Chris Hopkins Manages the West Coast office and technology center for DATRON Dynamics, Inc. As an Application Engineer, he has over a decade of experience training and helping some of the world's leading manufacturers with their most complex machining challenges.
Time is money … even more so in rapid prototype machining. Rapid prototype machining is important for bringing a design to reality. While making usable parts, this process also allows for testing and evaluating the design. In the consumer electronics industry, time is also crucial for beating fierce competition to market with the newest products. So, I’ve come up with three tips to help you become more agile and your rapid prototype machining faster.
1. Standardizing Stock Sizes for Rapid Prototype Machining
How many times have you stood next to a rack of material measuring to find the correct size stock for your part? One way to get past this is to have a library of standard stock sizes. If you have a dozen or so standard sizes, these can be saved in your CAM system to fit the size of the part needed. I personally would rather have a few more roughing passes to mill extra material then wasting time searching and cutting stock to size before milling.
2. Part Probing for Rapid Prototype Machining
Touch probes can save significant set up time. For example, with the 3D Probing on DATRON CNC machines, you are able to program cycles to find edges to set zero points. There is also an option to rotate your program to match the stock that was probed. Say you needed to put a part back on a machine to adjust a feature. With a probe you could touch off on a known location and reset your origin.
3. Optimizing Your CAM for Rapid Prototype Machining
How many parts do you make where you are always using the same machining techniques? Rough, finish pass, drill etc. Most CAM systems have an option called feature based machining. This option looks at the solid design model to define features that can be machined. Once those features are defined, the software selects toolpath strategies to machine each of the features found. Feature base machining might not be ideal in all situations but it will take significant time out of programming, even if you have to tweak a few parameters.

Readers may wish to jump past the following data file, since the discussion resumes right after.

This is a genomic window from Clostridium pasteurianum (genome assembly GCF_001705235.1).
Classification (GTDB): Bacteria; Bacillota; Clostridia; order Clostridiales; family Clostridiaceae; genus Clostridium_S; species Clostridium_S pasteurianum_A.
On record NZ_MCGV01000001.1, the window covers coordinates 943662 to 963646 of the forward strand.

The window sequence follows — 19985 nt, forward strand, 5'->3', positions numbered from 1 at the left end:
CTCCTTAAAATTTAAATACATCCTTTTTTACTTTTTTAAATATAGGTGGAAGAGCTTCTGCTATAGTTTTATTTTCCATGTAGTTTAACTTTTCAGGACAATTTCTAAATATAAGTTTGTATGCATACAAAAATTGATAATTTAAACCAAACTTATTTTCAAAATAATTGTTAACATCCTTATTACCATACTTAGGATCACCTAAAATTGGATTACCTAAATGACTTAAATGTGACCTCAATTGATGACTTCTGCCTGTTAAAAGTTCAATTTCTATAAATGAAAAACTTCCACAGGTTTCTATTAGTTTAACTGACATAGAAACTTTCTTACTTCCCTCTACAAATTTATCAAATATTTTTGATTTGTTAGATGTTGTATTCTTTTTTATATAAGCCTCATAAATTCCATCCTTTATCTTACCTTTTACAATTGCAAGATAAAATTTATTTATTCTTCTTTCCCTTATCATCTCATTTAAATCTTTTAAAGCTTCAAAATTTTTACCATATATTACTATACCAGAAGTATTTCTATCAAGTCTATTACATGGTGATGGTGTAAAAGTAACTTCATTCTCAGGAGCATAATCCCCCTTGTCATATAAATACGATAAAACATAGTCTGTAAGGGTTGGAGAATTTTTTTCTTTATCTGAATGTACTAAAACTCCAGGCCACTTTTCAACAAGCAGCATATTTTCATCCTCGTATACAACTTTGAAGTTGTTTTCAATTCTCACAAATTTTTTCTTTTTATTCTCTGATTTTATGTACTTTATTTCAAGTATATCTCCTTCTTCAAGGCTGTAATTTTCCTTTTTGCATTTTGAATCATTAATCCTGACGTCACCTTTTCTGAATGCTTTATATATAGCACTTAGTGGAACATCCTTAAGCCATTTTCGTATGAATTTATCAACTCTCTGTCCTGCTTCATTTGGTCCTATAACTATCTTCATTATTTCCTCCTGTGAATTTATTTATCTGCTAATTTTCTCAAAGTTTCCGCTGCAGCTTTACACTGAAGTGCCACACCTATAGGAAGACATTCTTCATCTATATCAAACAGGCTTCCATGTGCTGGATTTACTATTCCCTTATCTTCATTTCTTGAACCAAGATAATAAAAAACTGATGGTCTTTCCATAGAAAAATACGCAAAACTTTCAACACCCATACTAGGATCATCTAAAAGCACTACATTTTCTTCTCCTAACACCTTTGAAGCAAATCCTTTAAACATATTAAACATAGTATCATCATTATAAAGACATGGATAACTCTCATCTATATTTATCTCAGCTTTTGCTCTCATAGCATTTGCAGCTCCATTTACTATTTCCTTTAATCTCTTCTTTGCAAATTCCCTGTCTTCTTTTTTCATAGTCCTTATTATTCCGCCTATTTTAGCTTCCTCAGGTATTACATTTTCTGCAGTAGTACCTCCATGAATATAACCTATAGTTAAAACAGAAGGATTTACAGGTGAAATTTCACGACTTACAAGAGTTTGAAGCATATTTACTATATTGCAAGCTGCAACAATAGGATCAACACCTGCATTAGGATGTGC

In conclusion, these three steps save you valuable setup time. I have personally seen this practice take a solid file to a metal 3D prototype part in the matter of minutes.
DATRON Dynamics West being located in the tech-savvy bay area, helps start ups to Fortune 500s get their machined 3D prototypes to the market first! If you are interested in seeing how DATRON can get bring your design to life please call us at 925.456.0157 or reserve a seat at one of our Technology Workshops.
There are many factors when trying to achieve the perfect finish on a machined 3D part . I’d like to focus in on the toolpath filtering options available for CNC machines and CAM software.
Toolpath Filter in CAM Software
In many CAM systems you are able to set a tolerance for how accurately you would like to follow the surface with the tool. If you have a large tolerance set in your CAM you will lose detail or tolerance in your part. On the other hand, if you set the tolerance too low you will have more code, processing time increases along with the risk of vector points being visible on your surface. Filtering and smoothing options exist in the CAM software and work by shifting and removing points.
Toolpath Filter in CNC Milling Machine Control Software
But what about the option of using a smoothing feature on the milling machine itself? In the case of DATRON’s new HSC Pro software, there is a proprietary smoothing toolpath filter that works on a totally different basis. Instead of removing points and losing tolerance on your part as with the smoothing in CAM, this toolpath filter adds points within the tolerance set in the CAM. The machine also calculates to five decimal places (metric) giving a more accurate surface. By adding points and increasing the read ahead of the machine, you don’t have to worry about losing detail while creating a smooth finish. The DATRON smoothing toolpath filter also monitors the jerk. Monitoring the jerk of the motors ensures a smooth machine motion while eliminating excess stress on the machine at high feed rates.
So in conclusion, running a smoothing toolpath filter in the machine you are able to have faster calculation time from your CAM along with a more accurate part requiring less optimization in the CAM software. To learn more about this toolpath filter and achieving perfect surface finish download the PerfectCut Data Sheet by filling out the form below.